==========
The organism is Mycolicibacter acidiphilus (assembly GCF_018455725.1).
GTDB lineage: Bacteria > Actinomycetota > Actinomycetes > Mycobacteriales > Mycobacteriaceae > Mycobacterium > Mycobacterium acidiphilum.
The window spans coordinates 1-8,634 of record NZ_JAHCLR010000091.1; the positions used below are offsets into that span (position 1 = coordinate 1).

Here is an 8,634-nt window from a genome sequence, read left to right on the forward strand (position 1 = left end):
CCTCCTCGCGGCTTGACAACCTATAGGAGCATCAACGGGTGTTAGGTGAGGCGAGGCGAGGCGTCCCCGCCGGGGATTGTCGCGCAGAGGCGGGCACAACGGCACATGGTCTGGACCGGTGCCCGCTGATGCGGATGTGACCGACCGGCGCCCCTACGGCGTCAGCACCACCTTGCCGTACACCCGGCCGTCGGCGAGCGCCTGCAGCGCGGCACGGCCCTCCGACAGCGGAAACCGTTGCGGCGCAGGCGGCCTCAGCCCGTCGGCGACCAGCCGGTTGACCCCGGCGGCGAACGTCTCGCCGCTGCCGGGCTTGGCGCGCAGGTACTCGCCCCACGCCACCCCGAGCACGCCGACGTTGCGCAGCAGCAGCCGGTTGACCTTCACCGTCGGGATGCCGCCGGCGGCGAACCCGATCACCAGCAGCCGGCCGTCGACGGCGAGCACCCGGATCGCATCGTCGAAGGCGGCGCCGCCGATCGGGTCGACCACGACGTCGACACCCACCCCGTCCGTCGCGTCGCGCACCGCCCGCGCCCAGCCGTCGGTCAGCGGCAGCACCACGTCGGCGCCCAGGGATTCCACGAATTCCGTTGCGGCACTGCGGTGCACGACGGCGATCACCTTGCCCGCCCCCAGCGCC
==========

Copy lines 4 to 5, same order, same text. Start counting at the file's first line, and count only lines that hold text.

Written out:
Here is an 8,634-nt window from a genome sequence, read left to right on the forward strand (position 1 = left end):
CCTCCTCGCGGCTTGACAACCTATAGGAGCATCAACGGGTGTTAGGTGAGGCGAGGCGAGGCGTCCCCGCCGGGGATTGTCGCGCAGAGGCGGGCACAACGGCACATGGTCTGGACCGGTGCCCGCTGATGCGGATGTGACCGACCGGCGCCCCTACGGCGTCAGCACCACCTTGCCGTACACCCGGCCGTCGGCGAGCGCCTGCAGCGCGGCACGGCCCTCCGACAGCGGAAACCGTTGCGGCGCAGGCGGCCTCAGCCCGTCGGCGACCAGCCGGTTGACCCCGGCGGCGAACGTCTCGCCGCTGCCGGGCTTGGCGCGCAGGTACTCGCCCCACGCCACCCCGAGCACGCCGACGTTGCGCAGCAGCAGCCGGTTGACCTTCACCGTCGGGATGCCGCCGGCGGCGAACCCGATCACCAGCAGCCGGCCGTCGACGGCGAGCACCCGGATCGCATCGTCGAAGGCGGCGCCGCCGATCGGGTCGACCACGACGTCGACACCCACCCCGTCCGTCGCGTCGCGCACCGCCCGCGCCCAGCCGTCGGTCAGCGGCAGCACCACGTCGGCGCCCAGGGATTCCACGAATTCCGTTGCGGCACTGCGGTGCACGACGGCGATCACCTTGCCCGCCCCCAGCGCC